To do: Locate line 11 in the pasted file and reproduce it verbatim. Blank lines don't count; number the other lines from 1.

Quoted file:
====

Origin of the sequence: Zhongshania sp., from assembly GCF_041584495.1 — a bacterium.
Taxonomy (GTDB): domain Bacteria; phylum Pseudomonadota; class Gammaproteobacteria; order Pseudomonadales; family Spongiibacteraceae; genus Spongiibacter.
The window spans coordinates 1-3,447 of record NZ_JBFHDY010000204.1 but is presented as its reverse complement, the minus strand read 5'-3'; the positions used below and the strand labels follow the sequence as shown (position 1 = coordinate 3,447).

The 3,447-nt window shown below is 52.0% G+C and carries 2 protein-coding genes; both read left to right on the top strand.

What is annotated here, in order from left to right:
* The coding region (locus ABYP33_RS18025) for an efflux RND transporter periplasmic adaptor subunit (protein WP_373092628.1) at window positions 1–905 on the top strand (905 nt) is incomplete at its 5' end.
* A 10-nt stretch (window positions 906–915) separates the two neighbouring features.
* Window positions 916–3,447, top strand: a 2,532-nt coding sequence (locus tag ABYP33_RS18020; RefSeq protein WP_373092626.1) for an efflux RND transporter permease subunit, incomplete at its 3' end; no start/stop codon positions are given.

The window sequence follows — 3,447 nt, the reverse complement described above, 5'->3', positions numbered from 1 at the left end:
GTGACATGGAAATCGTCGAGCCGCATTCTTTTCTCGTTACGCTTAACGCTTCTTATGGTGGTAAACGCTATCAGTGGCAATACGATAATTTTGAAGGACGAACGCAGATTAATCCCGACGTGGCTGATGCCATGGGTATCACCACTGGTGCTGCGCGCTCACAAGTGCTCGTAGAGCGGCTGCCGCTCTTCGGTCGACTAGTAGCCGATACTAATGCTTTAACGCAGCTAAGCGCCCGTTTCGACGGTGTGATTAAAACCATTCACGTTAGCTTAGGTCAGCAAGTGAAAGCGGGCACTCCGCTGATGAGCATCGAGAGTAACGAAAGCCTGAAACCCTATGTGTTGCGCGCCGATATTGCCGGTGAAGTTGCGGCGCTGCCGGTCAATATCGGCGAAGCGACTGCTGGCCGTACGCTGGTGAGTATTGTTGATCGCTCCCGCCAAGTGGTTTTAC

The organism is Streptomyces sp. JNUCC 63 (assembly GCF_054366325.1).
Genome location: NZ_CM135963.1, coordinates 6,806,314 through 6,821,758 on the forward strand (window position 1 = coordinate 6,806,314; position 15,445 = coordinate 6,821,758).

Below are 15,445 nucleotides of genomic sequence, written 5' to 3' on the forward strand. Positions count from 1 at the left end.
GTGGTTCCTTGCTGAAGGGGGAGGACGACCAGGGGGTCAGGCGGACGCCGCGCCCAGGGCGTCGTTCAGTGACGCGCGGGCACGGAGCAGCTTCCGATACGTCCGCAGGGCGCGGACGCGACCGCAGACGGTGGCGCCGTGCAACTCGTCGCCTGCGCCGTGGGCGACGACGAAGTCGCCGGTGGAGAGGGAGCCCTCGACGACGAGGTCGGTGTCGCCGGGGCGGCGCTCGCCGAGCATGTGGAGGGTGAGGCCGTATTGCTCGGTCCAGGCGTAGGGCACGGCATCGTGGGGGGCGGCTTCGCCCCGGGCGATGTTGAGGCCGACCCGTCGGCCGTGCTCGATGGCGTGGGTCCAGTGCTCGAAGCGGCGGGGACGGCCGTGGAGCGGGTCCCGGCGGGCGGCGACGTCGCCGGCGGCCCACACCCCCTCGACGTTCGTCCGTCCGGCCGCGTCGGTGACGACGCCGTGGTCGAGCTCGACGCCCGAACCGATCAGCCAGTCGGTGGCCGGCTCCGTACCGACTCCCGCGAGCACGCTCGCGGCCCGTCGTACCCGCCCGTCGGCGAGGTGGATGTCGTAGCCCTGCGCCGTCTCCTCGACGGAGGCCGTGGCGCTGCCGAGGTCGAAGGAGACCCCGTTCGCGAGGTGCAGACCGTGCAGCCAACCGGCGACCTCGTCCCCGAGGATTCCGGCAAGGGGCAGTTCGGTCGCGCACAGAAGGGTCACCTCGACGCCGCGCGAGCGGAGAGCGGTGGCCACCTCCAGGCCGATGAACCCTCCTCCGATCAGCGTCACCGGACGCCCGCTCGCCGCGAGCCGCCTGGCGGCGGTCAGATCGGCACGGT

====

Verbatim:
The organism is Streptomyces sp. JNUCC 63 (assembly GCF_054366325.1).